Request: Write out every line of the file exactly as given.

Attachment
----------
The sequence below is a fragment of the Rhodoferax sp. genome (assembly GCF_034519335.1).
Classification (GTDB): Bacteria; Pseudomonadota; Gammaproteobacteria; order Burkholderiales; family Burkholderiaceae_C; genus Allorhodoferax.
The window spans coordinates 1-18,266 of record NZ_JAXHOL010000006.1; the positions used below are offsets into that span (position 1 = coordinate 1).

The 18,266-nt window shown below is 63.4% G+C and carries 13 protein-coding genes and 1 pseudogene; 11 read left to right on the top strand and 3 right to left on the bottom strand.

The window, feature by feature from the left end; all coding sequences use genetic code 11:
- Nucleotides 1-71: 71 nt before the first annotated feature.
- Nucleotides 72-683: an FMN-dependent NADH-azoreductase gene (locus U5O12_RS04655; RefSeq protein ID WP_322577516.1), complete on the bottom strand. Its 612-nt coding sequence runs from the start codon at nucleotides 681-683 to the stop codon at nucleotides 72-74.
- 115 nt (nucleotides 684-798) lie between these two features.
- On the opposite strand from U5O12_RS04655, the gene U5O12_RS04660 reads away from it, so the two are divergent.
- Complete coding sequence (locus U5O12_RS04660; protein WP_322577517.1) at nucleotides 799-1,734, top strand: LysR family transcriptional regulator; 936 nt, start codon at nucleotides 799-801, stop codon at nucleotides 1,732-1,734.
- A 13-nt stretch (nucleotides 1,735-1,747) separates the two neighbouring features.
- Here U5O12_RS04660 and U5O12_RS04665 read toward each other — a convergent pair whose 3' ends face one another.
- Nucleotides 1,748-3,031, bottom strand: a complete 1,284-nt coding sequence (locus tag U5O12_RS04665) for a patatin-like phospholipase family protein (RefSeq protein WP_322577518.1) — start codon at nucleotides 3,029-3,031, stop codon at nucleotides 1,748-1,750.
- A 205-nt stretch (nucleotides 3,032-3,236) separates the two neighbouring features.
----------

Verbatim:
The sequence below is a fragment of the Rhodoferax sp. genome (assembly GCF_034519335.1).
Classification (GTDB): Bacteria; Pseudomonadota; Gammaproteobacteria; order Burkholderiales; family Burkholderiaceae_C; genus Allorhodoferax.
The window spans coordinates 1-18,266 of record NZ_JAXHOL010000006.1; the positions used below are offsets into that span (position 1 = coordinate 1).

The 18,266-nt window shown below is 63.4% G+C and carries 13 protein-coding genes and 1 pseudogene; 11 read left to right on the top strand and 3 right to left on the bottom strand.

The window, feature by feature from the left end; all coding sequences use genetic code 11:
- Nucleotides 1-71: 71 nt before the first annotated feature.
- Nucleotides 72-683: an FMN-dependent NADH-azoreductase gene (locus U5O12_RS04655; RefSeq protein ID WP_322577516.1), complete on the bottom strand. Its 612-nt coding sequence runs from the start codon at nucleotides 681-683 to the stop codon at nucleotides 72-74.
- 115 nt (nucleotides 684-798) lie between these two features.
- On the opposite strand from U5O12_RS04655, the gene U5O12_RS04660 reads away from it, so the two are divergent.
- Complete coding sequence (locus U5O12_RS04660; protein WP_322577517.1) at nucleotides 799-1,734, top strand: LysR family transcriptional regulator; 936 nt, start codon at nucleotides 799-801, stop codon at nucleotides 1,732-1,734.
- A 13-nt stretch (nucleotides 1,735-1,747) separates the two neighbouring features.
- Here U5O12_RS04660 and U5O12_RS04665 read toward each other — a convergent pair whose 3' ends face one another.
- Nucleotides 1,748-3,031, bottom strand: a complete 1,284-nt coding sequence (locus tag U5O12_RS04665) for a patatin-like phospholipase family protein (RefSeq protein WP_322577518.1) — start codon at nucleotides 3,029-3,031, stop codon at nucleotides 1,748-1,750.
- A 205-nt stretch (nucleotides 3,032-3,236) separates the two neighbouring features.